Williams v. Illinois Central Railroad Company

Filing 71

ORDER granting in part and denying in part 65 Defendant's First Motion in Limine; granting 66 Defendant's Second Motion in Limine. Signed by District Judge Carlton W. Reeves on 02/07/2018. (mm)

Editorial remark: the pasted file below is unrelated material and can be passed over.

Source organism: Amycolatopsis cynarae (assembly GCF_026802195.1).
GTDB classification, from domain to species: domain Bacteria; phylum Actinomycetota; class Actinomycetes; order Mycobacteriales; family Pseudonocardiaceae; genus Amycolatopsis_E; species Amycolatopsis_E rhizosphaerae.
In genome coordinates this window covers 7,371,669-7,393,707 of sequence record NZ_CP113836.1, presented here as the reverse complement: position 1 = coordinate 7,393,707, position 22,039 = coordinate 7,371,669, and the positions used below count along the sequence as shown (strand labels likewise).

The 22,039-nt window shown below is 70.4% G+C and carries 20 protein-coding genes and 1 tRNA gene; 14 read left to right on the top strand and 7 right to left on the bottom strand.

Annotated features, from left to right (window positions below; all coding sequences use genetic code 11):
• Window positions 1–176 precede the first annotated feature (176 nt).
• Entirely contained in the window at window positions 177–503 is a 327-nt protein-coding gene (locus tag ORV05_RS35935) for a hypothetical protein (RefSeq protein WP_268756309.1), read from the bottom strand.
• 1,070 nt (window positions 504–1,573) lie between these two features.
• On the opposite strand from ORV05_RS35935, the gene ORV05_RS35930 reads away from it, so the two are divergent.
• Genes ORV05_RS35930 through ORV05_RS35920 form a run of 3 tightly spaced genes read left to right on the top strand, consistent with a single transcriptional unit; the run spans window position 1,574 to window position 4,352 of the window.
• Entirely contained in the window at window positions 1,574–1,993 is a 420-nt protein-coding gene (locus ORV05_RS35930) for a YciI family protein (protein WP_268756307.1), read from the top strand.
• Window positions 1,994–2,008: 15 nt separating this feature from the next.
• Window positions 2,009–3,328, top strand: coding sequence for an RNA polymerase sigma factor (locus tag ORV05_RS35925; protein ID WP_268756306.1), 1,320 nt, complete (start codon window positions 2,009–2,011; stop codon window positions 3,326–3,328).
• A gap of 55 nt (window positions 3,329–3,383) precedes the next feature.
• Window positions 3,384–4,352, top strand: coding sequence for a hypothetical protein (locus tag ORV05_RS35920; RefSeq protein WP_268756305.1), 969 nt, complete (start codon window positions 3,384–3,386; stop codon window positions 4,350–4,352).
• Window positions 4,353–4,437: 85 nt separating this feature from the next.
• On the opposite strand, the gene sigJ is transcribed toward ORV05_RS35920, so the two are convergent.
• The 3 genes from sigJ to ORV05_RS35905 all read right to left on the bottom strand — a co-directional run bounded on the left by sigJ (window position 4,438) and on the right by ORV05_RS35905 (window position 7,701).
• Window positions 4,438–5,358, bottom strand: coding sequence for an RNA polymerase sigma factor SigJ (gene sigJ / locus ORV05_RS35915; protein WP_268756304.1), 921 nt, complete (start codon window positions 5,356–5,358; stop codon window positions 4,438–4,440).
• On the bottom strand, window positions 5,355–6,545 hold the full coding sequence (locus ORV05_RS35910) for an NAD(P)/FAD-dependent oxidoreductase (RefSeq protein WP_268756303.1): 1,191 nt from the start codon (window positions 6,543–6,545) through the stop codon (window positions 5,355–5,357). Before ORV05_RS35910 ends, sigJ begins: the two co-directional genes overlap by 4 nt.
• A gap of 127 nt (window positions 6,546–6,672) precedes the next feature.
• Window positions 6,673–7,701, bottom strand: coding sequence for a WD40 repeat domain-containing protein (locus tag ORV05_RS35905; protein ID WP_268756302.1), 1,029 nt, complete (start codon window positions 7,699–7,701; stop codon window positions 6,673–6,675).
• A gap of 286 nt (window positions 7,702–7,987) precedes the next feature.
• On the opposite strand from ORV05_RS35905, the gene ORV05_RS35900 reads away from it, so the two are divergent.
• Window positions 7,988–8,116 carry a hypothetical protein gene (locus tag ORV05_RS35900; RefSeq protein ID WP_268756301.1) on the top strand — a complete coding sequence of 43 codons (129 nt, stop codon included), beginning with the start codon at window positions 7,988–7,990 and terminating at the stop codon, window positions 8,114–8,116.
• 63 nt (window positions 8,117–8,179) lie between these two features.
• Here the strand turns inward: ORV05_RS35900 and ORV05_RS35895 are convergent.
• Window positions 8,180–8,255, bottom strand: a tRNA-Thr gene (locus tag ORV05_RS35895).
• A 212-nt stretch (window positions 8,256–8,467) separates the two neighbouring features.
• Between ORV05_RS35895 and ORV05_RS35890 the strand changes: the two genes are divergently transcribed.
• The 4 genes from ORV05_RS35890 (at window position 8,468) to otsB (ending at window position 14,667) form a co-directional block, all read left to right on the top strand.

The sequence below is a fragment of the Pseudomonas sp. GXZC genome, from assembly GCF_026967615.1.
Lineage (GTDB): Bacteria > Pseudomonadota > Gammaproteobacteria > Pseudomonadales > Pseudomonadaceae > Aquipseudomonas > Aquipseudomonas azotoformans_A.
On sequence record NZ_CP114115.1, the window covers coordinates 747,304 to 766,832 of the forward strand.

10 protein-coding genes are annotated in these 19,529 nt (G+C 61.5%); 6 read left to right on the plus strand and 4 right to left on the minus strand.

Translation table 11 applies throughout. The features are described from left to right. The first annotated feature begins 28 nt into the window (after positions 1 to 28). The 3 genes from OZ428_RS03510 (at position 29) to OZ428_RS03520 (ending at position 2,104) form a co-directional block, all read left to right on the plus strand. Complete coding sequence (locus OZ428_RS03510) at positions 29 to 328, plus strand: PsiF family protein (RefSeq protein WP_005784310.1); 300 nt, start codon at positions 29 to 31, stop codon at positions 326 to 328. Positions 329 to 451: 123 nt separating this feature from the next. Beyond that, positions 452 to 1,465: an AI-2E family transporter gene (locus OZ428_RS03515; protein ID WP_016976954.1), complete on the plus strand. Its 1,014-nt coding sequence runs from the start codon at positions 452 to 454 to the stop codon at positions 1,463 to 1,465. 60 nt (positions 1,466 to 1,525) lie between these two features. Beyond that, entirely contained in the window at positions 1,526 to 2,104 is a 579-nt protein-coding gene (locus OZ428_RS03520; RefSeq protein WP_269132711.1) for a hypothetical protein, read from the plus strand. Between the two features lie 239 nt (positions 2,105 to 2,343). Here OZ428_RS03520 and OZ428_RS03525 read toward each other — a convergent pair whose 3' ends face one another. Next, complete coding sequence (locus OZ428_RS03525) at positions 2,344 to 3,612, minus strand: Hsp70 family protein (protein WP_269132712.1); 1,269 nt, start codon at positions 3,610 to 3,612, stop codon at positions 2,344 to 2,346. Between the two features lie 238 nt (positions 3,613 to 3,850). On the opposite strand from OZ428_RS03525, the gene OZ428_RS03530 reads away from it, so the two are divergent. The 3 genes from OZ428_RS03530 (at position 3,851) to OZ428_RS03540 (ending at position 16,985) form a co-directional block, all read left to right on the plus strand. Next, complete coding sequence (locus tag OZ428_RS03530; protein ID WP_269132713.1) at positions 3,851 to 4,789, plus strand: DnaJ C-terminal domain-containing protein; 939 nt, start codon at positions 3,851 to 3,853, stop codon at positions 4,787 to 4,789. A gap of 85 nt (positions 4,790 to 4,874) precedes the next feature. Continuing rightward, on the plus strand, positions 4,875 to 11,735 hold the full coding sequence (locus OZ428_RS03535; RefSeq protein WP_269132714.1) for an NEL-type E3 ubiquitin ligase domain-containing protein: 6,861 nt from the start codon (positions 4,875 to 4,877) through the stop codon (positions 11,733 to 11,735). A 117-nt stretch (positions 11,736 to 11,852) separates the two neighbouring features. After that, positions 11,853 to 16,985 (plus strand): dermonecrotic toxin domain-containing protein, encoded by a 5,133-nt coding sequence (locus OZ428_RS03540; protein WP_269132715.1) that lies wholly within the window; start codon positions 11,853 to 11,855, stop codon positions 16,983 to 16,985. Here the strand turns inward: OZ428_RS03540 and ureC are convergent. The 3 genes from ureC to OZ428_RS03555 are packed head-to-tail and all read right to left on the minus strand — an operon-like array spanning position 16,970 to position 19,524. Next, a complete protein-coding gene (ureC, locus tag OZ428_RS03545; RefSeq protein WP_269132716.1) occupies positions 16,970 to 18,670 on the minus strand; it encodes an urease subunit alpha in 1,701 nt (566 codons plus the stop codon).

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IN THE UNITED STATES DISTRICT COURT FOR THE SOUTHERN DISTRICT OF MISSISSIPPI NORTHERN DIVISION MARCUS WILLIAMS PLAINTIFF V. CAUSE NO. 3:16-CV-838-CWR-FKB ILLINOIS CENTRAL RAILROAD COMPANY DEFENDANT ORDER Before the Court are the Defendant’s two motions in limine. The motions are briefed and ready for adjudication. I. Defendant’s First Motion in Limine The Court grants all counts conceded by Williams, and considers IC’s remaining requests in turn. A. Hearsay and Anecdotal Evidence of Other Adverse Employment Activities IC moves to exclude hearsay and anecdotal testimony about actions taken against other employees that are not similarly situated. See Wyvill v. United Cos. Life Ins. Co., 212 F.3d 296, 302 (5th Cir. 2000) (“Anecdotes about other employees cannot establish that discrimination was a company’s standard operating procedure unless those employees are similarly situated to the plaintiff.”). Defendant’s point is well-taken, but its objection must await the testimony. The Federal Rules of Evidence will apply in this case, obviously, and hearsay is not admissible unless otherwise authorized. See Fed. R. Evid. 802. B. The Merits of Prior Discipline Assessed Against Williams IC asks to exclude as irrelevant any testimony, evidence, or argument that Williams’ prior attendance violations were unwarranted. Defendant’s motion is granted. To the extent 1 Williams attempts to challenge the bases or merits of his previous disciplinary actions, Plaintiff is barred from doing so. Williams’ disciplinary record is irrelevant to the issue of whether IC violated the Federal Railroad Safety Act (FRSA) following Williams’ June 13, 2015 absence. IC, however, is allowed to introduce evidence of Williams’ employment history including prior discipline in order to prove its non-retaliatory reason for its employment action. Both sides are advised that there is no need to go into detail of Williams’ prior violations. We do not need minitrials on these instances as they would distract the jury from its consideration of the ultimate issue in this case. C. Validity or Fairness of Attendance Guidelines IC seeks to exclude arguments that the Attendance Guidelines are unlawful or unfair. Williams contends that the “fairness of the IC Attendance Guidelines is inextricably linked to [Defendant’s] violation of the FRSA.” Docket No. 67 at 2. The Court agrees with Williams and denies the Defendant’s motion. D. Effect of Williams’ Termination on His Spouse or Family IC moves to preclude Williams from introducing evidence of emotional distress suffered by his spouse or family, because the FRSA provides relief only to employees. Defendant’s motion is reserved, as Williams will have the right at trial to make a proffer that such evidence is relevant to his claims. E. The Medical Condition of Williams’ Daughter To that end, IC also seeks to exclude evidence of emotional distress related to the medical condition of Williams’ daughter, who suffers from scoliosis and cerebral palsy. The Court denies this motion, to that extent that such evidence is tied to Plaintiff’s own emotional distress. F. Testimony that Williams’ June 12, 2015 Illness Was Work-Related 2 IC wishes to exclude testimony that Williams’ illness was “work-related.”1 This motion is granted in part and denied in part. Williams designated two treating doctors as expert witnesses. They will be allowed to testify consistent with their designation. See Docket No. 28 (“The plaintiff intends to question each of these doctors about the history, examinations, diagnostic testings, and diagnoses they made concerning Mr. Williams at the emergency room . . . [including] their discharge instructions[,] but plaintiff does not anticipate asking doctors any opinion testimony questions.”). Plaintiff can testify about the circumstances of his illness but cannot make legal conclusions of his illness. G. Argument that IC Had a Duty to Inquire Whether Plaintiff Engaged in Protected Activity IC seeks to preclude the argument that it had a duty to inquire whether Williams engaged in protected activity. This motion is denied, but specific objections to testimony may be raised at trial. IC may also propose, as a jury instruction, that it did not have a duty to inquire. H. IC’s Financial Condition or Ability to Pay the Verdict The Court grants this motion, but reserves the right to determine whether punitive damages are available. The Court will instruct the jury accordingly. II. Defendant’s Second Motion in Limine The Court grants Defendant’s second motion, as Williams conceded all counts. III. Conclusion The Defendant’s first motion is granted in part and denied in part. The Defendant’s second motion is granted. SO ORDERED, this the 7th day of February, 2018. 1 Consistent with this Court’s previous Order, “work-related” is not the same as “caused by work.” 3 s/ Carlton W. Reeves UNITED STATES DISTRICT JUDGE 4

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